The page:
This is a Summer of Discontent. So I am returning to my roots. I am going back into the womb of my 1967 station wagon days, where I obviously survived. Here are my thoughts, if you too are struggling with this long, furious, intense summer, which comes after almost 3 years of fearful, anxious pandemic powered life.

An Opinion Shaper by Linda Karges-Bone

“Now is the Winter of our discontent. Made glorious by this sun of York;“
William Shakespeare, from Richard III

In the summer of 1967, I was 8 years old and while already a voracious and accomplished reader, I doubt that the plays of Shakespeare were in my mother’s tapestry tote bag (AKA Avon Lady swag) , used to transport entertainment and snack offerings for her station wagon full of small children. There were actually four of us at that time, ages 6, 7, and 8 with the set of twins holding the baby spot for just one more year, when a 5th sibling would join us. Ah….the “Prince”. He would become a tale worthy of the Bard, but one that I will save for another time.

That summer, I do remember a keen fondness for the Happy Hollister series, “Betsy, Tacy, and Tib”, and every Nancy Drew book I could get my grubby paws on at the Plattsburgh Air Force base library in upstate New York. I’m sure some of those books, a battered container of broken crayons, assorted coloring books, and a deck of Old Maid cards filled the tapestry bag, along with soggy animal crackers. All of this is to set up for a literary bridge between my memories of a frightening and tense summer in 1967 and the place in which I find myself, now 60+ years old, in another Summer of Discontent.

You see, my dad was a USAF enlisted guy, married to an Italian-Catholic girl named MaryAnn and as soon as he got his 30 day leave each year, they packed up “the wagon” and headed back to the city, the only city that counted then or now. New York. Back to Queens and the brownstone in Astoria where a multifarious set of relatives awaited to see the bambini, start the pasta pot, open the white pastry boxes from “the good bakery”, and generally set everything right that they could during their limited time with these children who were being deprived of a decent parochial school education while their father served Uncle Sam. They actually said that: he worked for Uncle Sam. A GI. Another story.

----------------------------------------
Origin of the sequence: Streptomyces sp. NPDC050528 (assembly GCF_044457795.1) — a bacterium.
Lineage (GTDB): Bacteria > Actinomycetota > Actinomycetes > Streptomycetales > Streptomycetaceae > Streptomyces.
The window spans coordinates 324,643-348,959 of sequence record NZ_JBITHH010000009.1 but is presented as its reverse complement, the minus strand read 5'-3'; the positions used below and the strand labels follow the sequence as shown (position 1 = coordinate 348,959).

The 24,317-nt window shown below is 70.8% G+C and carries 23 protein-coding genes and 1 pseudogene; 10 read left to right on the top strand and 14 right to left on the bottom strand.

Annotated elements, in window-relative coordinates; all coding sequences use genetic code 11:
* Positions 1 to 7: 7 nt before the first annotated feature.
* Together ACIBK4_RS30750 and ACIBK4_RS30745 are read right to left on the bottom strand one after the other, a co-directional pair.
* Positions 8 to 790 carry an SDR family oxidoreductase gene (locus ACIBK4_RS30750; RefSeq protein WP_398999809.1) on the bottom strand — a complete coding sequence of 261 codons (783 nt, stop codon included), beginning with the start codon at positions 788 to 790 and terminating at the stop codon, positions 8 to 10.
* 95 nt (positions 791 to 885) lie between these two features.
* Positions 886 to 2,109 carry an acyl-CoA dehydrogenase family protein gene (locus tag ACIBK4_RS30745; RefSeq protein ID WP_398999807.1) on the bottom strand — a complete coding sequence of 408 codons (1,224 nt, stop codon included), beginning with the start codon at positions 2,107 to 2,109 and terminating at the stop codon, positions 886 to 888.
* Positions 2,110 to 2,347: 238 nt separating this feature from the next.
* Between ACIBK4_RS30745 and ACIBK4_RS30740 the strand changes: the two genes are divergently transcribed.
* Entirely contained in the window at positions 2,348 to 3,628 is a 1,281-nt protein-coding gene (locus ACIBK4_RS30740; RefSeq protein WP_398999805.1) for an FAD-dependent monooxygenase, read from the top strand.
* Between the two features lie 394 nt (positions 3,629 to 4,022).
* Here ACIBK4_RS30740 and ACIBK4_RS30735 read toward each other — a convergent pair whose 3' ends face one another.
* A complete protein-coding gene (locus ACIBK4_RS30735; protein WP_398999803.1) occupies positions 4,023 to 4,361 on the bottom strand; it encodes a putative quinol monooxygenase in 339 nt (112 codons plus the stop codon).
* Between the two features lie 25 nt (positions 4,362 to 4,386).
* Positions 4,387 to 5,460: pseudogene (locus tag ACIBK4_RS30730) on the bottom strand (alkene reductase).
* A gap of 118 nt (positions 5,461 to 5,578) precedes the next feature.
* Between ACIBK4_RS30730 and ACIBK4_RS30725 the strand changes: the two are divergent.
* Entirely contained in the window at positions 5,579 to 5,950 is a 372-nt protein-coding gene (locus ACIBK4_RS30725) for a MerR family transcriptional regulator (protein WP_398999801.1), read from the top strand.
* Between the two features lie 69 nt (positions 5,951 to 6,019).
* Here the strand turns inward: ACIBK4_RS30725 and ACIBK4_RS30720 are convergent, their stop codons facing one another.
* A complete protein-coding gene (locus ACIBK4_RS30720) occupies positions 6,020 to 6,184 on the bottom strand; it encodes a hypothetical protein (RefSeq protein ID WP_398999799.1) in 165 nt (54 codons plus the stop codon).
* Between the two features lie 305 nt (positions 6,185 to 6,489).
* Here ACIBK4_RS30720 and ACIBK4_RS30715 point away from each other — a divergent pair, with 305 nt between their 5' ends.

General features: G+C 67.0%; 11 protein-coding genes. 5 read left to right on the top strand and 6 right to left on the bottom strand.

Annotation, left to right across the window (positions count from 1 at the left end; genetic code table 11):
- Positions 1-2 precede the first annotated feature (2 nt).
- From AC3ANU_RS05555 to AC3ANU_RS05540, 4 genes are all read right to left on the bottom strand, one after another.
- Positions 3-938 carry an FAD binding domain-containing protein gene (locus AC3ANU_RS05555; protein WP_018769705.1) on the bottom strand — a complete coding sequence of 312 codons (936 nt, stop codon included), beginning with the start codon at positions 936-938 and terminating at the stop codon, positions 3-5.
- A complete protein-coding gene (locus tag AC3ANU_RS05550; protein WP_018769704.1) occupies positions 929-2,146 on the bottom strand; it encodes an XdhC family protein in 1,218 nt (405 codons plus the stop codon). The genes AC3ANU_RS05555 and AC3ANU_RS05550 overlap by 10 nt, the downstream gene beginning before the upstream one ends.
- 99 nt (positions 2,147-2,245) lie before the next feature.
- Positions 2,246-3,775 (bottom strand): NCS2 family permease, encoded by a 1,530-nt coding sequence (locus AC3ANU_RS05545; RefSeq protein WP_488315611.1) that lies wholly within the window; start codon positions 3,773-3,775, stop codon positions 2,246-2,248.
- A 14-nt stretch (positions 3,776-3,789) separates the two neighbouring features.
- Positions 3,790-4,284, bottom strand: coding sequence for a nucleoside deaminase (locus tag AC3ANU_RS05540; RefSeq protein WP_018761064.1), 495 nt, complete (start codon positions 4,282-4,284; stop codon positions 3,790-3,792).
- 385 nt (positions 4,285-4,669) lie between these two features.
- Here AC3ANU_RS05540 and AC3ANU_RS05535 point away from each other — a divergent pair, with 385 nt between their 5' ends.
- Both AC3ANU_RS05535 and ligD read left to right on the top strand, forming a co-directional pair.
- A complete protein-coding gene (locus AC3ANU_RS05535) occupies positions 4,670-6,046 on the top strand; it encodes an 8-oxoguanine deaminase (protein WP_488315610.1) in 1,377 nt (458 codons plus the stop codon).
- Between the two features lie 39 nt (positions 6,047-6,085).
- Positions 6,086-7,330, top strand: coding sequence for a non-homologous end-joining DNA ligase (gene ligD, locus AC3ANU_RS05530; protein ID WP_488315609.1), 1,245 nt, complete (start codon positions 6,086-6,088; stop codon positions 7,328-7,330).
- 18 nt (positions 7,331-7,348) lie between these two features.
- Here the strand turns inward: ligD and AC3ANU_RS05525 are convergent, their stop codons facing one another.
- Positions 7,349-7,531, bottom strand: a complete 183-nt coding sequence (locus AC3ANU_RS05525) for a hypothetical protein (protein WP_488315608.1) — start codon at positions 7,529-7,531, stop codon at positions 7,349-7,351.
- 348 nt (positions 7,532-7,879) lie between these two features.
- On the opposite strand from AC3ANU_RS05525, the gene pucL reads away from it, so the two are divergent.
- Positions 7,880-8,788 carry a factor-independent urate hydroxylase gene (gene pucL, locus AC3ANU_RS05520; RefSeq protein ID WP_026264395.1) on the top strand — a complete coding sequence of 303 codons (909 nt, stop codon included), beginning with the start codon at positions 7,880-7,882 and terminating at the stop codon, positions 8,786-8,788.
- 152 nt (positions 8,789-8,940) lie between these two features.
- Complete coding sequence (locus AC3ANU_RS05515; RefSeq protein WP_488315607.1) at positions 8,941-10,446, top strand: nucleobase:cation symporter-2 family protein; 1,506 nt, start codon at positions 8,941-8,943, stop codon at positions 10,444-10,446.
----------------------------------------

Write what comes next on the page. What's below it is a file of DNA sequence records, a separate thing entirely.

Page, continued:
That summer was like the others before in many ways, but also different. For the first time in my memory, my parents were nervous. They were frightened. Actually frightened. Speaking in hushed tones, throwing anxious glances toward the back of the car, squabbling more than usual. I heard muttering. “The fires”. “Burning tires in the streets”. “Cousin Mike says to take the expressway and then get off before ….” “People were shot.” “The cops can’t control them”. “Grandma is making a Novena”. “Lock the doors”. “Put a scarf on so they can’t see you.” The last directive is a nod to il malocchio or The Evil Eye. Again, another story.

It sounds like an alien attack. Like an apocalypse. In reality, I now understand that it was the 1967 race riots, triggered by a deadly altercation between police and a citizen in Spanish Harlem. Truth be told, the city had been simmering for years, since 1963 and again in 1965, a series of violent, unsettling demonstrations with roots in racial tension, gang related warfare, and shifting social and political landscapes. Indeed, the entire country was on fire that summer and for many summers after. Protests, riots, shooting, fury. Sounds familiar? Hence my title: the Summer of our Discontent. Unlike the character Gloucester in Richard III, the cold winter of despair is not to be erased by a shining new leader. Instead, a long, hot, angry summer seems poised to boil over into an even more choleric Autumn and Winter. There is no shining sun on the horizon.